Annotation:Darby Kelly

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X:1 T:Darby Kelly M:6/8 L:1/8 R:Jig S:John Rook music manuscript (Wigton, Cumbria,1840) K:G D|G2B B2E|G2B B2E|G2B B2d|c2A A2D| G2B B2G|E2c c2E|DED D2c|A2G G2:| B|A2D D2B|A2D D2B|A2d c2e|d2D D2B| c2B A2G|c2B A2G|E2G F2A|A2G G2d| Bcd dBg|e3 d2c|Bcd dcB|cBc ABc| Bcd dBg|e3 d2c|Bcd dcB|B2A A2||

DARBY KELLY. English, Air (6/8 time) or March. G Major. Standard tuning (fiddle). AAB. The melody appears in the music manuscript collection of English musician John Rook (Wigton, Cumbria, 1840). The first strain is shared with the Irish "Kilfenora Slide (The)." The tune was also entered into Book 4 (p. 64) of the large mid-19th century music manuscript collection of County Cork cleric and uilleann piper wikipedia:James_Goodman_(musicologist). "Darby Kelly" was a Napoleonic-era song written by Thomas Dibdin and set to music by John Whitaker, and performed at the Theatres Royal and other venues. The first stanza, from The Pocket Melodist; or, Dramatic Muse, 3rd collection (London: J. Duncombe, 1816, page 65) goes:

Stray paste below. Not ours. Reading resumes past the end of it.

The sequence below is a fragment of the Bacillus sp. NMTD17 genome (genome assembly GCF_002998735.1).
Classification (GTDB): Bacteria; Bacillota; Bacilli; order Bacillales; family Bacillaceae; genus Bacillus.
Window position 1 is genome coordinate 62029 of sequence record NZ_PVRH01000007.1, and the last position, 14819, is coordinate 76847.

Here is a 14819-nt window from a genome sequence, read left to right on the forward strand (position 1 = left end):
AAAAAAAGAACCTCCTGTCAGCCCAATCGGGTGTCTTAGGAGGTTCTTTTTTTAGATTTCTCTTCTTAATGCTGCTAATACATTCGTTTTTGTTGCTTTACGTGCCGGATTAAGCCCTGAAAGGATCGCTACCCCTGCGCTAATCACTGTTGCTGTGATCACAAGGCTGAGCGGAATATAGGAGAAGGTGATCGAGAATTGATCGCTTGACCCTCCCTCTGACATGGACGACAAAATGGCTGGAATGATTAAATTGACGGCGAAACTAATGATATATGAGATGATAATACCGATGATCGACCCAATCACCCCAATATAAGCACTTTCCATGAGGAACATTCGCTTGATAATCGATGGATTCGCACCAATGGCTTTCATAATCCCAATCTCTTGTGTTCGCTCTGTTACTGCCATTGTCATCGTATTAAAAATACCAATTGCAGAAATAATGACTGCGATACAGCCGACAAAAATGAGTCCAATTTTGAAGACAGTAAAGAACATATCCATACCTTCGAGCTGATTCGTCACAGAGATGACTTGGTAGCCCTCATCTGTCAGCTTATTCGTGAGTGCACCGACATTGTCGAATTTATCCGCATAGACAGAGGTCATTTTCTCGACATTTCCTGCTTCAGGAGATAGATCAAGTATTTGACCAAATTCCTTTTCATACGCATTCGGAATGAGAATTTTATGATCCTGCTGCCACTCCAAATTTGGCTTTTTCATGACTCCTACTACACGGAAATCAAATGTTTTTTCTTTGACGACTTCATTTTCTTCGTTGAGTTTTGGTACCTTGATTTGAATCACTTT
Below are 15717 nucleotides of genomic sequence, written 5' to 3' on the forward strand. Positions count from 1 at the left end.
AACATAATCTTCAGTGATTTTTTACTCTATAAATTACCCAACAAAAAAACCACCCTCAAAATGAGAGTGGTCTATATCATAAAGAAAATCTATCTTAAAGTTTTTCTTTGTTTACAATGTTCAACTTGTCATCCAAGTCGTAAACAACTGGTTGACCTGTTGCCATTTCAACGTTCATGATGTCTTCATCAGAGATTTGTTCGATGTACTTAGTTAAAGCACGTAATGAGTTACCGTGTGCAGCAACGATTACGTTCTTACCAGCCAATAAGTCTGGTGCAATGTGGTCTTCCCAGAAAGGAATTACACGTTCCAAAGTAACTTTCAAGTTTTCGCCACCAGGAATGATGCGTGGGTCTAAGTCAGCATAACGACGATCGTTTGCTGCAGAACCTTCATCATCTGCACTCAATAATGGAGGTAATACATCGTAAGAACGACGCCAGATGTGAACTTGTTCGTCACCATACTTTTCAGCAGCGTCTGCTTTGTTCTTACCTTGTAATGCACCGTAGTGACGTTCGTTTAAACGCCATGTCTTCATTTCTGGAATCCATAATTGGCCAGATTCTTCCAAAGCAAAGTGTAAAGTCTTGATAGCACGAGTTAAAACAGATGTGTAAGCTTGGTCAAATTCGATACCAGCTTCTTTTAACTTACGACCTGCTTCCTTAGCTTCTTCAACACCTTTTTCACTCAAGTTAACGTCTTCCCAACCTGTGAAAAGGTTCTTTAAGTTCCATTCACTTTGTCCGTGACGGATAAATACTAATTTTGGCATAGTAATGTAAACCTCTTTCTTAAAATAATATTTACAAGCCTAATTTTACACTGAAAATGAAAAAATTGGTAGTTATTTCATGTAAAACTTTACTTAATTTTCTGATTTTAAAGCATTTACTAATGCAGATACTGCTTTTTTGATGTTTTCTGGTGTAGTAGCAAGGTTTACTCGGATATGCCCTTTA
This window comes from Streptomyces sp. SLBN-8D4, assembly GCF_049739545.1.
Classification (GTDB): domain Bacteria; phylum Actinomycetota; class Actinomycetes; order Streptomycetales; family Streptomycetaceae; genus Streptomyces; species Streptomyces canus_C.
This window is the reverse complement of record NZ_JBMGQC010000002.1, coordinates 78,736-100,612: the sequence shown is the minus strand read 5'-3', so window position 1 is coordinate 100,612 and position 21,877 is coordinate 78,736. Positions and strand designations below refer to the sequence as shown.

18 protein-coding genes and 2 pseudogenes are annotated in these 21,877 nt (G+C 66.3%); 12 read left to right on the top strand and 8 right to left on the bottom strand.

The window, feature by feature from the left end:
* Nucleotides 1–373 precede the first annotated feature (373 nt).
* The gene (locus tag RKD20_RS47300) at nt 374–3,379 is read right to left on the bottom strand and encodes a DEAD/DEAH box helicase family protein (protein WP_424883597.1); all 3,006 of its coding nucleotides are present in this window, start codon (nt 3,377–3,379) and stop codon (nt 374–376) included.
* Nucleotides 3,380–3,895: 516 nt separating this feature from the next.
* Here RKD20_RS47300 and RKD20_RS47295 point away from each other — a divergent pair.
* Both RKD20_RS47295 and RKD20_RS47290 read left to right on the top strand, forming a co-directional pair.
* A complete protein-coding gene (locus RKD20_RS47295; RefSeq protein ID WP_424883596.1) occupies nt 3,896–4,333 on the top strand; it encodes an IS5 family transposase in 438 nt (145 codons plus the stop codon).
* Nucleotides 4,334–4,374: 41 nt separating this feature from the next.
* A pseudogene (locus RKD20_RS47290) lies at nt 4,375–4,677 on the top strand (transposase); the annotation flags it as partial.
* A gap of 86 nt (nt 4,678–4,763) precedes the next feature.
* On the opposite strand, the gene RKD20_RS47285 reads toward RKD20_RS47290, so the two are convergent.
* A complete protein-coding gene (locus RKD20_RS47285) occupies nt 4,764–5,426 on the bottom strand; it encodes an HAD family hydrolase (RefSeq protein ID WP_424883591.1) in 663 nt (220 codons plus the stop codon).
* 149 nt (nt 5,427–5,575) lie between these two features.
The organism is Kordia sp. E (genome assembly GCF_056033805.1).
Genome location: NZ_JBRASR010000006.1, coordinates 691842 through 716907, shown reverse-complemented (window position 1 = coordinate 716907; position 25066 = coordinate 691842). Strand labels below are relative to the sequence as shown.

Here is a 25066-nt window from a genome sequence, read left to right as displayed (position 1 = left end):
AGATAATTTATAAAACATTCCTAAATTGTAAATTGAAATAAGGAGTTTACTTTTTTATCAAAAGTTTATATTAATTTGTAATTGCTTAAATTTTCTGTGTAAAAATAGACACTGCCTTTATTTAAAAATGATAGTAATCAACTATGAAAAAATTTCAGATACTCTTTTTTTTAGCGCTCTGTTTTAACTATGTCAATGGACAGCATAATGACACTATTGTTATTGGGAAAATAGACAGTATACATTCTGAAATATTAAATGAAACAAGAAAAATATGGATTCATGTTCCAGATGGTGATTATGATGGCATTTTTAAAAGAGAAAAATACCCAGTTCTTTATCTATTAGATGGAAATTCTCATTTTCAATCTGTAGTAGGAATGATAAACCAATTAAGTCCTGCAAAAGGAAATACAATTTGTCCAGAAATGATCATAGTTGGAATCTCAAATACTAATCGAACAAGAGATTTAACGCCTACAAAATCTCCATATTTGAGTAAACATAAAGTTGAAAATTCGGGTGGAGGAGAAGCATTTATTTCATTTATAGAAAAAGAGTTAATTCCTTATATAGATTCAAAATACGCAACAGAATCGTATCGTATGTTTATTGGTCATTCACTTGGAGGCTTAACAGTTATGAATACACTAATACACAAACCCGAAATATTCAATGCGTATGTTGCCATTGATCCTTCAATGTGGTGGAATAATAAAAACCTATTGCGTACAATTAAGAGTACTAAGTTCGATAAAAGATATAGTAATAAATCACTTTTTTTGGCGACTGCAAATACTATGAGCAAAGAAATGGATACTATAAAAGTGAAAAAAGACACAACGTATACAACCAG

My Grandsire beat a drum so neat,
His name was Darby Kelly, O,
No lad so true at rat-tat-too,
At roll-call or reveille, O.
When Marlbro's name—first rais'd his fame,
My Grandy beat the point of war;
At Blenheim he—at Ramillie,
Made ears to tingle far and near.
For with his wrist, he'd such a twist,
The girls would leer, you don't know how;
They laugh'd and cried, and sigh'd and died,
To hear him beat the row-dow-dow,
With a row-dow-dow,
To hear him beat his row-dow-dow.
They laugh'd and cried, and sigh'd and died,
To hear him beat the row-dow-dow.

The air was entered (as "Darby Kelly O") in the mid-19th century music manuscript of William Winter, a shoemaker and violin player who lived in West Bagborough in Somerset, southwest England.

Additional notes

Printed sources : - Geoff Woolfe (William Winter’s Quantocks Tune Book), 2007; No. 133, p. 52 (ms. originally dated 1850).

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